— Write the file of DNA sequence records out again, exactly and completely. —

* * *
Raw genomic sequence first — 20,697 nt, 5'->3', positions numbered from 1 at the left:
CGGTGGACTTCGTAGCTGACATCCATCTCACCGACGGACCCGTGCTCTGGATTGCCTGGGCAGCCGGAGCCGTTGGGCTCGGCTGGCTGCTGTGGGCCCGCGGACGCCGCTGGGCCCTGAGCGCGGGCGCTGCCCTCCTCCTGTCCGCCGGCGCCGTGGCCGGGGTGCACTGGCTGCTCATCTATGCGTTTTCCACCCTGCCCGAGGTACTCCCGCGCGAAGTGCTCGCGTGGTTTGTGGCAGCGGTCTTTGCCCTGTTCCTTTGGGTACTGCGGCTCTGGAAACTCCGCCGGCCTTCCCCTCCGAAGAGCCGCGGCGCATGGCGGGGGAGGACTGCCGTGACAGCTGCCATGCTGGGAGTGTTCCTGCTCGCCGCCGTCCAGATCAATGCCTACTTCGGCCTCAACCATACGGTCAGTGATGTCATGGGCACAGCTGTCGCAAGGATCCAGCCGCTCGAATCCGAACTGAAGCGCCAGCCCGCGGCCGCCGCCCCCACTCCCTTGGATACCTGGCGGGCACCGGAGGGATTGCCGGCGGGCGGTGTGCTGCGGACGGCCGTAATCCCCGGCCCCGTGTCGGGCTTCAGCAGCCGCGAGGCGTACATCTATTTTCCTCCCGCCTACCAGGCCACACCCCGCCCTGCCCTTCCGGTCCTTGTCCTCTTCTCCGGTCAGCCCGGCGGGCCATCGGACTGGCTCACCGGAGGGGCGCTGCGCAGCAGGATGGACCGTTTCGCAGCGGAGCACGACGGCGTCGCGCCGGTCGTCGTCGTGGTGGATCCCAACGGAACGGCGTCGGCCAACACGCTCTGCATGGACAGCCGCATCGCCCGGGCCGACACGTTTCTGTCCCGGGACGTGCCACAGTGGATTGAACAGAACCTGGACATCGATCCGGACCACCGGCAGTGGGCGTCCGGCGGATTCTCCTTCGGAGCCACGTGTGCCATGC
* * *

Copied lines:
Raw genomic sequence first — 20,697 nt, 5'->3', positions numbered from 1 at the left:
CGGTGGACTTCGTAGCTGACATCCATCTCACCGACGGACCCGTGCTCTGGATTGCCTGGGCAGCCGGAGCCGTTGGGCTCGGCTGGCTGCTGTGGGCCCGCGGACGCCGCTGGGCCCTGAGCGCGGGCGCTGCCCTCCTCCTGTCCGCCGGCGCCGTGGCCGGGGTGCACTGGCTGCTCATCTATGCGTTTTCCACCCTGCCCGAGGTACTCCCGCGCGAAGTGCTCGCGTGGTTTGTGGCAGCGGTCTTTGCCCTGTTCCTTTGGGTACTGCGGCTCTGGAAACTCCGCCGGCCTTCCCCTCCGAAGAGCCGCGGCGCATGGCGGGGGAGGACTGCCGTGACAGCTGCCATGCTGGGAGTGTTCCTGCTCGCCGCCGTCCAGATCAATGCCTACTTCGGCCTCAACCATACGGTCAGTGATGTCATGGGCACAGCTGTCGCAAGGATCCAGCCGCTCGAATCCGAACTGAAGCGCCAGCCCGCGGCCGCCGCCCCCACTCCCTTGGATACCTGGCGGGCACCGGAGGGATTGCCGGCGGGCGGTGTGCTGCGGACGGCCGTAATCCCCGGCCCCGTGTCGGGCTTCAGCAGCCGCGAGGCGTACATCTATTTTCCTCCCGCCTACCAGGCCACACCCCGCCCTGCCCTTCCGGTCCTTGTCCTCTTCTCCGGTCAGCCCGGCGGGCCATCGGACTGGCTCACCGGAGGGGCGCTGCGCAGCAGGATGGACCGTTTCGCAGCGGAGCACGACGGCGTCGCGCCGGTCGTCGTCGTGGTGGATCCCAACGGAACGGCGTCGGCCAACACGCTCTGCATGGACAGCCGCATCGCCCGGGCCGACACGTTTCTGTCCCGGGACGTGCCACAGTGGATTGAACAGAACCTGGACATCGATCCGGACCACCGGCAGTGGGCGTCCGGCGGATTCTCCTTCGGAGCCACGTGTGCCATGC